Back in 2017, Lithuania was one of the few EU countries that had not yet criminalized stalking, but this all changed on 14 October 2021, when the Lithuanian Parliament voted in favor of criminalization. The amendments to the Criminal Code of the Republic of Lithuania provide that stalking is punishable by public works, a fine, a restriction of liberty or detention.
The provision reads as follows: “Anyone who systematically stalks a person against the latter’s express will without legitimate grounds, leading to the victim being forced to change their place of residence or work or educational institution, or leading to any other negative impact on their social life or emotional state, commits a criminal offense”.Individuals will be prosecuted if there is a complaint from the victim, a request from a prosecutor, or a pre-trial investigation has been launched following signs of domestic violence. The criminalization of stalking was initiated by Viktorija Čmilytė-Nielsen, the Speaker of Parliament, and the Liberal Union group, who claim that the initiative aims to prevent more serious crimes and to ensure the safety and right to privacy of victims of abusive partners.
What is stalking?
Stalking is defined as a person’s repeated acts trying to establish contact with another by any means available. The majority of stalker victims are women, their stalkers often being ex-spouses or partners after an abusive relationship. The victim experiences anxiety, stress, fear, and feelings of insecurity. Motivated by these negative emotions, victims change their jobs, place of residence, contact details, even their children’s educational institutions (if they had a child or children with their former partner).
Everyday stalking covers a wide range of activities, including calls, messages, emails, appearances at work or other places frequented by the victim (such as shops), listening to personal conversations, seeking unsolicited contact, gathering information on the person, property damage, and more. It should be noted that stalkers do not shy away from acting through third parties, such as family members, friends, co-workers, and neighbors. If the stalker has children with their victim, they may try to influence the latter by implying threats to the child’s safety, manipulating them, or trying to contact the child’s educational institution. The purpose of all these actions is to make the victim feel insecure, to apply psychological pressure, and to regain control of the relationship.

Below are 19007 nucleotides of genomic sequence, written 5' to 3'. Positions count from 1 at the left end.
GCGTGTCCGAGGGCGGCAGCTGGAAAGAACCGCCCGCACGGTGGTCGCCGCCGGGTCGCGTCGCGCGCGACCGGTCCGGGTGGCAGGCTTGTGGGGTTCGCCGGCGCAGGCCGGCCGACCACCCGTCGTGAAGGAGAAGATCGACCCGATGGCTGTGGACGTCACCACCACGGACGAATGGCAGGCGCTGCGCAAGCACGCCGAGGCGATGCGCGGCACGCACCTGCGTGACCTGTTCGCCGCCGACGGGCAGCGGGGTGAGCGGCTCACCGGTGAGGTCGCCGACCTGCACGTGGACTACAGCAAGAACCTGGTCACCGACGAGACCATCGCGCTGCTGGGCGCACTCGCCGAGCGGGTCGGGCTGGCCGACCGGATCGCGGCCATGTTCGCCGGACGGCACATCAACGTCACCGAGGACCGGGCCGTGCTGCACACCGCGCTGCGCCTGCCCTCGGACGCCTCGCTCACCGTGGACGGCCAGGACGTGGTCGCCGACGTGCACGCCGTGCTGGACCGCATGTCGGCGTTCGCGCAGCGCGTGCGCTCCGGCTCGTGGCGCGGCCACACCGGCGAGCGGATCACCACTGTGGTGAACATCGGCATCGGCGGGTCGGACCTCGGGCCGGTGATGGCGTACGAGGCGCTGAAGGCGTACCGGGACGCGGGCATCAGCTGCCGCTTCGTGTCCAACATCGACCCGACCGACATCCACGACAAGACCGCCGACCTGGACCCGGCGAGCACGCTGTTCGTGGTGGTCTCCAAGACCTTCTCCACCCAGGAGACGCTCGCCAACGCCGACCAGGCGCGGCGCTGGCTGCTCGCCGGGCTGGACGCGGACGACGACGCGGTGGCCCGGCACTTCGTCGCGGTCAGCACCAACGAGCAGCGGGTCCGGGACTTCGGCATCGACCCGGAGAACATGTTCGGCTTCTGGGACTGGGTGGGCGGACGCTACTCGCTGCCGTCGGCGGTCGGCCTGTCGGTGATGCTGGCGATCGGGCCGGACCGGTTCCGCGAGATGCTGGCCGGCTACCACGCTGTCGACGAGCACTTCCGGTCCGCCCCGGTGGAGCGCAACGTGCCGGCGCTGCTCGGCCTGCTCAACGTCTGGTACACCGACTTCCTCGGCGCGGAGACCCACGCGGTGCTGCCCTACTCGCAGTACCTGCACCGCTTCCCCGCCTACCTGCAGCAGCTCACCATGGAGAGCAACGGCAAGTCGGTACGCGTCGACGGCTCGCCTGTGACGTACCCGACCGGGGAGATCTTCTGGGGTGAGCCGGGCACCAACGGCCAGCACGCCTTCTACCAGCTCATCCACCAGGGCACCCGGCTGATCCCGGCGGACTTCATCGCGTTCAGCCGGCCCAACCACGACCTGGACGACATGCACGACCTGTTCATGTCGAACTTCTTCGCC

How was stalking regulated previously?
Prior to the criminalization of stalking, it was possible to involve law enforcement if the conduct of the stalker fit the criteria prescribed by the Criminal Code of the Republic of Lithuania. This included threats to kill or harm health, bullying, causing physical pain, unlawful entry in a person's home, unlawful collection of information, and unlawful disclosure of confidential correspondence or other communications.
What’s notable is that under the previous legislation, despite the fact that the above acts were often an integral part of stalking, no real sanctions would be applied until there was a certain level of danger. Consequently, as long as the stalker only used calls, messages, or attempted to communicate through third parties without posing any real danger, it was difficult to prove their guilt and protect the victim's safety and right to privacy.
While specialists urge stalker victims to actively gather evidence themselves in order to make it easier for law enforcement to prosecute, without waiting for it to lead to more serious crimes, the Parliament's amendments will allow former or current victims to feel safer now that their rights are protected.